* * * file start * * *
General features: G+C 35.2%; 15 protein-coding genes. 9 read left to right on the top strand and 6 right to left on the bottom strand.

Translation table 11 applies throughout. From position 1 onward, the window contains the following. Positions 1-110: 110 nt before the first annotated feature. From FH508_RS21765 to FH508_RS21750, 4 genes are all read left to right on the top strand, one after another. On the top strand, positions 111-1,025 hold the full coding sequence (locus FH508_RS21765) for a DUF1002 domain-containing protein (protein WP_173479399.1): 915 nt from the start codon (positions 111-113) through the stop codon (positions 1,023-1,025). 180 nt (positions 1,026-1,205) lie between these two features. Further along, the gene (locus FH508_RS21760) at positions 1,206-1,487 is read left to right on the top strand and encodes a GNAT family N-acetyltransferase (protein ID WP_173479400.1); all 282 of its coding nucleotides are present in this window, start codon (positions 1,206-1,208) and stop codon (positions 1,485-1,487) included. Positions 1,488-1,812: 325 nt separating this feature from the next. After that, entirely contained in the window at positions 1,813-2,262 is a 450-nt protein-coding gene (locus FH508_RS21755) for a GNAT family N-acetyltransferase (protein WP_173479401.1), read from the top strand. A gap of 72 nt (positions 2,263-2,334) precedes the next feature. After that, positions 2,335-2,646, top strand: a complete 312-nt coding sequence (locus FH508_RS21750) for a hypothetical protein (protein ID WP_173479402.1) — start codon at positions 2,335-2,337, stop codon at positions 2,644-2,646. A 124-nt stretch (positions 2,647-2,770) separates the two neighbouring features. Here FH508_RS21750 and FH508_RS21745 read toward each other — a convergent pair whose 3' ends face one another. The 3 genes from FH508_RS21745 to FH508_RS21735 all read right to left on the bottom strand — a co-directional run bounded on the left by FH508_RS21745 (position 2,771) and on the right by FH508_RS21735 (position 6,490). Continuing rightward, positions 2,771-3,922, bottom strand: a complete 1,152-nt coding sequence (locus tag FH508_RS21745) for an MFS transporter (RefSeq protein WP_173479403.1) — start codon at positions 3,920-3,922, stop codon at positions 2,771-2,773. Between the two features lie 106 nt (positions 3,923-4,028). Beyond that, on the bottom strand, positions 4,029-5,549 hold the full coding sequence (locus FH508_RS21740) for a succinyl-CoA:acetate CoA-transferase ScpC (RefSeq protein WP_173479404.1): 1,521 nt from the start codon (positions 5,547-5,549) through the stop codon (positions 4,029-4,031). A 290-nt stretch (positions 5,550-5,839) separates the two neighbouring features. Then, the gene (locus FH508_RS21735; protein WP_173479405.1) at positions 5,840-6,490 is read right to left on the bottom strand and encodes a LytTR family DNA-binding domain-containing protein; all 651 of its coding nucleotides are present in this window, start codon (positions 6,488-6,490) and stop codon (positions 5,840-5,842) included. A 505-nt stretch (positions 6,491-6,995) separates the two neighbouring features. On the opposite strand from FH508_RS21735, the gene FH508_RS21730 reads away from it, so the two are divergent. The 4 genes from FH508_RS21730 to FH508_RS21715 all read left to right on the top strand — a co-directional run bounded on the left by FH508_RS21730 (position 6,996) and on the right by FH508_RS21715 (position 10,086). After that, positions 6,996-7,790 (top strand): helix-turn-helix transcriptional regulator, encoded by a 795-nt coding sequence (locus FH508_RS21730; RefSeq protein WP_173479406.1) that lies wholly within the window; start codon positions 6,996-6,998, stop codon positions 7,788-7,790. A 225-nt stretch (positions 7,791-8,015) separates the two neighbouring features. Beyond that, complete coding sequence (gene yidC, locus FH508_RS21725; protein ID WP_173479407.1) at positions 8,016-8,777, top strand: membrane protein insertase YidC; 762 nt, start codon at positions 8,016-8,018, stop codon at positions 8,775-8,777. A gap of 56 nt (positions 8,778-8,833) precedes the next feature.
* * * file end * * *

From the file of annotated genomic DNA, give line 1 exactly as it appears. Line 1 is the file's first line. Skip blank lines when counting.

General features: G+C 35.2%; 15 protein-coding genes. 9 read left to right on the top strand and 6 right to left on the bottom strand.